Working Notes on Nazi Ideology and Holocaust

I have spent this holiday season working on my essay on Nazi Ideology and Holocaust. Earlier this year, I spent the first two weeks of the New Year doing another essay, a mistake that I don't want to repeat this year: I would rather start the New Year completely focused on making a new start on the various work projects. So, in essence, I am working through the holidays, which may not sound like fun, but I feel very good about it. 

However, the claim that I am working on the essay is a little overblown, because I have not typed a single word yet. What I am doing now is reading and thinking, and writing the essay in my mind. This is usually my style - I take more time thinking and less time writing - though this is by no means optimal and many a times in the past, I pledged to myself to start writing sooner. And, yet, here I am - doing this again! However, this time, I hope, I am not just procrastinating, but rather developing concrete ideas.

So, what I am trying to do is to write an essay on whether and how Nazi ideology led to Holocaust. The popular imagination after the Second World War took this for granted : Hitler in particular and Nazis as a group were the bad guys who took Germany into war and the horrors of mass murder. The Germans were unaware of the extent of the atrocities, and most of them neither participated nor approved of it. This was obviously unsustainable on closer scrutiny: Nazi regime was popular, the war had popular support and hundreds of thousands of Germans participated in mass murder, often with unimaginable brutality, and often against unarmed women and Children. They participated enthusiastically by queueing up for auctioning of Jewish properties and, with a few notable exceptions, mostly Social Democratic or Communist Party members, did not show any sympathy when a Jewish straggler turned up at their door seeking refuge. In summary, Schindler was more an exception than a rule.

To explain this, since the 1960s, the idea of 'banality of evil', Arendt's formulation to explain the behaviour of Adolf Eichmann, became the common paradigm. The Germans participated, but this was more due to 'obedience' than enthusiastic participation. Indeed, a whole subdiscipline of social psychology was created to study obedience and group behaviour, with iconic experiments, that demonstrated over and over our incapacity of being conscious about the consequences of our actions. Arendt thought Eichmann's central problem was a total lack of empathy, an inability to think what his actions may mean, which turned him to the greatest desk murderer of History. This gave us a neat view of the world, with three evil men at the top of Nazi hierarchy (Hitler, Himmler and Heydrich), leading millions of obedient bureaucrats - little cogs - to run the machinery of mass murder.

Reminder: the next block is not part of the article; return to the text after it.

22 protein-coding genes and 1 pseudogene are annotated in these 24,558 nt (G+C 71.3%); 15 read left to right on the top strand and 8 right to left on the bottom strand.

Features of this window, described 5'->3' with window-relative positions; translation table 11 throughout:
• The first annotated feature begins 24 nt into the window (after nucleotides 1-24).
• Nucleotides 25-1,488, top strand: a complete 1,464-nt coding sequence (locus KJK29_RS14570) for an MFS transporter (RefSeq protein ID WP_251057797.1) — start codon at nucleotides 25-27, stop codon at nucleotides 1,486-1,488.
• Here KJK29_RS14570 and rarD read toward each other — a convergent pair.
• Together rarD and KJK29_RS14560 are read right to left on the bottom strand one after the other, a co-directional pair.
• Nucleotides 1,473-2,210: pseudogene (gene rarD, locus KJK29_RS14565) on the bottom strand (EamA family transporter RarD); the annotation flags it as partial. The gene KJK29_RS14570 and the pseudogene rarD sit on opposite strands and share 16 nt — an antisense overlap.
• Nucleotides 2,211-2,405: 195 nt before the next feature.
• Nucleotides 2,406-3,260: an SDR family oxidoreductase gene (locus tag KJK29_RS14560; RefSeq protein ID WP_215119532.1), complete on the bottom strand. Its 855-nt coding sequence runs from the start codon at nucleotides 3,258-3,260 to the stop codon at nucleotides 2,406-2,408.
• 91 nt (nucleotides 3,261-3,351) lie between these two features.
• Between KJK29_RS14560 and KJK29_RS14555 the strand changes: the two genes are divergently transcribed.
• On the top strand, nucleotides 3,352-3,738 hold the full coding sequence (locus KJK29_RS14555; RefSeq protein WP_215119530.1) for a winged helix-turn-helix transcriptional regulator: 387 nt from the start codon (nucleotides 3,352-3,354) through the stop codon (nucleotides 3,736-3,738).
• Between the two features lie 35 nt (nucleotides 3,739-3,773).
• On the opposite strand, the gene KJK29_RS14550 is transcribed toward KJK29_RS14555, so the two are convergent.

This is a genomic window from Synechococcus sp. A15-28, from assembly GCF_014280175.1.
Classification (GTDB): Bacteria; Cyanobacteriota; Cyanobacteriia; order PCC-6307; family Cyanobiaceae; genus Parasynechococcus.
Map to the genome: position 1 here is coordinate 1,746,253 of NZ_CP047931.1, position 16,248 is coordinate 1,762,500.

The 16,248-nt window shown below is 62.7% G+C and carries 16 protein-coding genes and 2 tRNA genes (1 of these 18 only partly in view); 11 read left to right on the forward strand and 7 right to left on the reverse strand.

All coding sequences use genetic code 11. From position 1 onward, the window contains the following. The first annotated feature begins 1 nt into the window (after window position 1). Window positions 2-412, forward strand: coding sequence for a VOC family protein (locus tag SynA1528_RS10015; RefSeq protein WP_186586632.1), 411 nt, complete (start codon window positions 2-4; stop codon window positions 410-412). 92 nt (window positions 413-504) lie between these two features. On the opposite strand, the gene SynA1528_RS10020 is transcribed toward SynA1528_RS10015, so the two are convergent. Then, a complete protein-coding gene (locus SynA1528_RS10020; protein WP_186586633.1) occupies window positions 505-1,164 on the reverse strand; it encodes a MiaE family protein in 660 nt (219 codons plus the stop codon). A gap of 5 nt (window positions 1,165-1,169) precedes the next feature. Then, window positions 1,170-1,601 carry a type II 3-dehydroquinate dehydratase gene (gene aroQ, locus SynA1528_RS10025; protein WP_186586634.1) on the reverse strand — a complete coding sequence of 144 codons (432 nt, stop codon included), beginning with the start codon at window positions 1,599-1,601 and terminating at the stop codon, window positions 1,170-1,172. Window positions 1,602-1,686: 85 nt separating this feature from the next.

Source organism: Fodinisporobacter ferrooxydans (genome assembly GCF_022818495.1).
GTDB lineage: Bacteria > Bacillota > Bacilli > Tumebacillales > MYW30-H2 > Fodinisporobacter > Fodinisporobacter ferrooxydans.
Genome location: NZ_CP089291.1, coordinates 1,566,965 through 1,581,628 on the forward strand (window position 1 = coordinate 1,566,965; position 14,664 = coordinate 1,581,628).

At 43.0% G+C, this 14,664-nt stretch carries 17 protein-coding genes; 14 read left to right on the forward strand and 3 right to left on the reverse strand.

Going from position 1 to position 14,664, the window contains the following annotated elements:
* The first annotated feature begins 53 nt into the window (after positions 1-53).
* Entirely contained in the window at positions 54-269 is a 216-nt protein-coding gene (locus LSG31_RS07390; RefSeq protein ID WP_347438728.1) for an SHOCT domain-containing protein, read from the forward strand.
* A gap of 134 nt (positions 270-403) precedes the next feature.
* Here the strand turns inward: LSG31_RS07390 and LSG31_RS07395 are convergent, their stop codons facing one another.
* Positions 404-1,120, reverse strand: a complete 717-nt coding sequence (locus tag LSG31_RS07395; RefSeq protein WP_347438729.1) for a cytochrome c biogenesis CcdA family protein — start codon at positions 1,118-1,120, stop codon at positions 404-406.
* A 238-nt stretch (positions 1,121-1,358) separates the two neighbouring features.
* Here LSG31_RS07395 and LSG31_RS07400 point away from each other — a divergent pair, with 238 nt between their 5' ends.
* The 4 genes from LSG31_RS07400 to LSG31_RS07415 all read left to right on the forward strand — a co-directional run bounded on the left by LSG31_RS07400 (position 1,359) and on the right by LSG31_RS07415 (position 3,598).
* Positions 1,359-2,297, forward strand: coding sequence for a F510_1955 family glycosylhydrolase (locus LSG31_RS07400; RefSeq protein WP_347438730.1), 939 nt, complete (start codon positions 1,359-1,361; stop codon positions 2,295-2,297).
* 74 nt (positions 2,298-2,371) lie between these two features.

The central flaw of this view is of course that much of the murder was anything but faceless. We may imagine the whole of the Holocaust to be a neat little factory operation performed in Gas Chambers of Auschwitz (which, by the way, was not as faceless as we would wish to think: Watch the open sequences of the excellent Son of Saul and see whether the banging on the closed doors of the gas chamber has an effect), but most executions were done through shooting, hanging and in some cases, after brutal torture. This opened the space for the 'Ordinary German' debate, most prominently among Chris Browning and Daniel Jonah Goldhagen: Browning, who studied Order Police 101 Battalion and the massacres they participated in through the lens of Group Behaviour and conformance ("Doing it for Germany") whereas Goldhagen argued that the same behaviour had roots in the German antisemitism. 

Browning's study, rich in historical details and substantiated by theories of Social Psychology, shows that the members of the battalion were shooting women and children in cold blood because they were members of a group - they at once wanted to outdo their comrades as well as not let them down - and, incidentally, they were mostly inebriated. Goldhagen, on the other hand, rejects that explanation - can one really behave so brutally without a deep hatred for the victims - and seeks an explanation in the German Antisemitism, a stance unsupported, and unsupportable, by historical evidence, but more comforting to our meaning-seeking selves (otherwise, we all could kill, in right circumstances).